The International Judo Federation confirmed that Wijdan Ali Seraj Abdulrahim Shahrkhani, one of Saudi
Arabia's first female athletes selected for the Olympics, will not be allowed to wear a headscarf, a "hijab", during her judo competition.
In Arabic, "hijab" translates to, among other meanings, a "form of modesty, or curtain of privacy, a veil that instructs a woman to
cover her body and walk and dress in a way that does not draw sexual attention to her."
for the Judo Federation cautioned that "In judo we use strangleholds and chokeholds, so the hijab could be dangerous." He added, "The
Japanese martial arts does not recognize differences in things like politics or religion and judges competition only on the level
of judo. The only difference between competitors in this grappling and throwing sport should be their level of judo."
There were streams of responses, and as far as I could tell they were almost all in agreement with the ruling by the Federation, which
could jeopardize Shahrkhani's participation at The Games. She was, after all, given a special invitation from the International Olympic
Committee to compete in London. To some, this implied that the Committee felt she was not really qualified to compete, but for some
reason, political or sexual or whatever, they would allow her to give it a go. The responses were firm, aggressive, and to the point.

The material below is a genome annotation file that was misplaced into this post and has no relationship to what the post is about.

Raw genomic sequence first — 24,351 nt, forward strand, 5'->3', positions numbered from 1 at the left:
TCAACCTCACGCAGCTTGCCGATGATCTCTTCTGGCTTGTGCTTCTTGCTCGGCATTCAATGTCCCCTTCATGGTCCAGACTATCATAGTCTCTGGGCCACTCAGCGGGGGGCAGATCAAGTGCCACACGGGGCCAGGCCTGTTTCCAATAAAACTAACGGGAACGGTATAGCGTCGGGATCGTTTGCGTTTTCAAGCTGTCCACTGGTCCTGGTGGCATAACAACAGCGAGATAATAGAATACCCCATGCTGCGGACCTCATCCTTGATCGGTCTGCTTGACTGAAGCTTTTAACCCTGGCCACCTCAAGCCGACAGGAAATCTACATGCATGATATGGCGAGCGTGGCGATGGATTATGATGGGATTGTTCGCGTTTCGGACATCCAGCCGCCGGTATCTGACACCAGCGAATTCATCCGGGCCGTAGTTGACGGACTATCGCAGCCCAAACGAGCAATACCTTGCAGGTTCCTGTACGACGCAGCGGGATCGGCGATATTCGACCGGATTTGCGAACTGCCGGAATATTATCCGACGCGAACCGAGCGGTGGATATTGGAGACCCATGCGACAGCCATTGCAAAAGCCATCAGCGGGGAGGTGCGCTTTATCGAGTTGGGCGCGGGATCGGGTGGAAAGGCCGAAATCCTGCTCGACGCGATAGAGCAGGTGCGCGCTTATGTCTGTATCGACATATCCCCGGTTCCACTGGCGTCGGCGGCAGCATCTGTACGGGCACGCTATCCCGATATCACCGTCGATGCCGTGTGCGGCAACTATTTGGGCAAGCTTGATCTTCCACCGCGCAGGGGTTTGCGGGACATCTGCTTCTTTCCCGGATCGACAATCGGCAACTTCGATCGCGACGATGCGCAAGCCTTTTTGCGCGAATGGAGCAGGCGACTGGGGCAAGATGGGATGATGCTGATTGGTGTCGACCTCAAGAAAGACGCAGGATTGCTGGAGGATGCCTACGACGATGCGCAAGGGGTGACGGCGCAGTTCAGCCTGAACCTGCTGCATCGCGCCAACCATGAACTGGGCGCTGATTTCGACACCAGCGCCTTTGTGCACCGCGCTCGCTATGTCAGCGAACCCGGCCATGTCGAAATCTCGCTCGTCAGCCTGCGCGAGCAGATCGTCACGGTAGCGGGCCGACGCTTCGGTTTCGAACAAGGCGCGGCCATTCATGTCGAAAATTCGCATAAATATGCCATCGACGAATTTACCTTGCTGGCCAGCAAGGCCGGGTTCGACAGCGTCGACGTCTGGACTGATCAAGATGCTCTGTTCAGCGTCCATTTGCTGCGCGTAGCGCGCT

"Give her a swimming cap and let her compete."
"Let them form their own Olympics."
"Go home then, if you can't follow the
"This reminds me of the Arab woman who insisted on wearing a veil covering
her face for her driving license picture."
"Islam doesn't respect other religions,
why should they be respected?"
"OK then, I get to wear a football helmet in
a boxing match because of my religion."
"If you can't follow the rules, don't
play. And objections to this from a country that treats their cattle better than their women."
And hundreds more like this.
Of course, just because the streams of "Way to go Judo Federation!"
might even outnumber the no vote by a thousand to one, that doesn't make their decision necessarily sensitive or fair. Yet does it
have to be? Whether the decision not to let Shahrkhani feel comfortable with her hijab, while she grunts and groans during a judo
match, is motivated by religion, politics, or sex, doesn't the fact remain that the safety of the contestants at the Olympics should
trump all other considerations. And those who know judo were vocal in their support of the decision based on that criteria alone.
And some voiced the opinion that, "At last, someone had enough guts to stand and deliver and not be influenced and did not fear any
so-called 'politically correct' motives of another group playing the race or religion card at every turn. I say, "Bravo, Judo Federation!"